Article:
I had also stopped eating meat. Again this was something to do with the location, Rishikesh being a Holy Hindu town, so it was not easy to get hold of, but after a few days of not having meat, and heaven forbid, looking back to my previous life, that heart attack on a plate, The Full English Breakfast, I began to feel more alive, less lethargic and more active in general.
So it was difficult for me to pin point the precise thing that made me feel this way, this healthier, more alive me. Would I have still felt this way if I had carried on eating meat, or taking the booze or not started the yoga, maybe quitting one but not the other, I don’t know but what was for sure was my body was now getting all its Christmases at once and had never felt better. I had drank and smoked and eaten meat since early teen years, so I had to conclude, I had never known another way and had therefore perhaps never known what it was like to be truly alive.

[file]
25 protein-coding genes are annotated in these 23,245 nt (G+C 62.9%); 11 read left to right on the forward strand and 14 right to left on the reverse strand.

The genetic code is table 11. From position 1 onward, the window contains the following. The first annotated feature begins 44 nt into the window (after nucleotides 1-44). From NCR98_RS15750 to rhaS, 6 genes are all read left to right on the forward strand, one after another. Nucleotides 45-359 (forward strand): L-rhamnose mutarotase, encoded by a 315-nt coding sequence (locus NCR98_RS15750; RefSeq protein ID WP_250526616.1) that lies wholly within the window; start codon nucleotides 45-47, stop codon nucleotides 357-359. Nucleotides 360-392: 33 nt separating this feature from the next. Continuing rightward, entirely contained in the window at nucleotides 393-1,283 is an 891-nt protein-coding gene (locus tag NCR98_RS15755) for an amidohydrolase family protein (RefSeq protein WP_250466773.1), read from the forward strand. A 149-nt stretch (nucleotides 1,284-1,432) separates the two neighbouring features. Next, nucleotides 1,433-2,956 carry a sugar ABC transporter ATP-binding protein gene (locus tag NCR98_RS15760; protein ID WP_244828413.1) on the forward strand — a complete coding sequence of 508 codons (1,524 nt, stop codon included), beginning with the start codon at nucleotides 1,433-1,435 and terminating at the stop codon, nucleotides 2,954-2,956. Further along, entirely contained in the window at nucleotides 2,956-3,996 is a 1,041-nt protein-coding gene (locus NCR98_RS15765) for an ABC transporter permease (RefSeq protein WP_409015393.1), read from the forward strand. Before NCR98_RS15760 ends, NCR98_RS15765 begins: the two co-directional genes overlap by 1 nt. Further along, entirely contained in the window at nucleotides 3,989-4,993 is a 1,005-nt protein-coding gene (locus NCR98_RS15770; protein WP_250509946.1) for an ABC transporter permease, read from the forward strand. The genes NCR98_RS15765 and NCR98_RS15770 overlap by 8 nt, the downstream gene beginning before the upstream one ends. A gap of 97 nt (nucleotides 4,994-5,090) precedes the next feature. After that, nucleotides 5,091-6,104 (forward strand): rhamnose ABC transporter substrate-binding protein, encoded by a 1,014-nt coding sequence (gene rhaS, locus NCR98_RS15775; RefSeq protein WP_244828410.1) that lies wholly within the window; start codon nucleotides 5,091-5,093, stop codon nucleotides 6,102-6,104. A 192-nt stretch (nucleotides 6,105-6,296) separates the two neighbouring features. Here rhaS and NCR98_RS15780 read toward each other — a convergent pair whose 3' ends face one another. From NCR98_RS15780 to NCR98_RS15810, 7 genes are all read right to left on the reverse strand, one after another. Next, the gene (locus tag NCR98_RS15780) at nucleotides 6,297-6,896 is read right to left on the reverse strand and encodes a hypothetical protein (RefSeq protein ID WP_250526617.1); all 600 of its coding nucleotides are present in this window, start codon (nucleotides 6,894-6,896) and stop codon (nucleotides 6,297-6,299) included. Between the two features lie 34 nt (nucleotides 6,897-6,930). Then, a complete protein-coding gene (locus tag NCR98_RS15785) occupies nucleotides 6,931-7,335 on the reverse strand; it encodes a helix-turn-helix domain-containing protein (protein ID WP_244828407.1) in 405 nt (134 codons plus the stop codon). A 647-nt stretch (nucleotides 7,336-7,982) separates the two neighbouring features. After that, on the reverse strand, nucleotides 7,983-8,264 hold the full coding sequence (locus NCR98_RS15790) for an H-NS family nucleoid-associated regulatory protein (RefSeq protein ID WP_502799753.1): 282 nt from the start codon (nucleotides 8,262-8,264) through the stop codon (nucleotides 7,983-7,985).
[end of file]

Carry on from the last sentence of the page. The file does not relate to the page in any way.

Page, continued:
I very quickly noticed a beautiful benefit of not smoking. As my lungs shook off the years of abuse they had been subjected to, I began noticing and feeling air in parts of my chest area I had never felt before. I should explain, my lung capacity had obviously been reduced over the years and little by little I had begun to survive on shallow breathing, that’s not filling the lungs.
Within days of stopping smoking and certainly within weeks, I began to feel the air reaching right down to the bottom of my lungs and in particular at the lower sides of my back, it was like, “Hello it’s been a long time since we saw you down here fresh air, but welcome home.”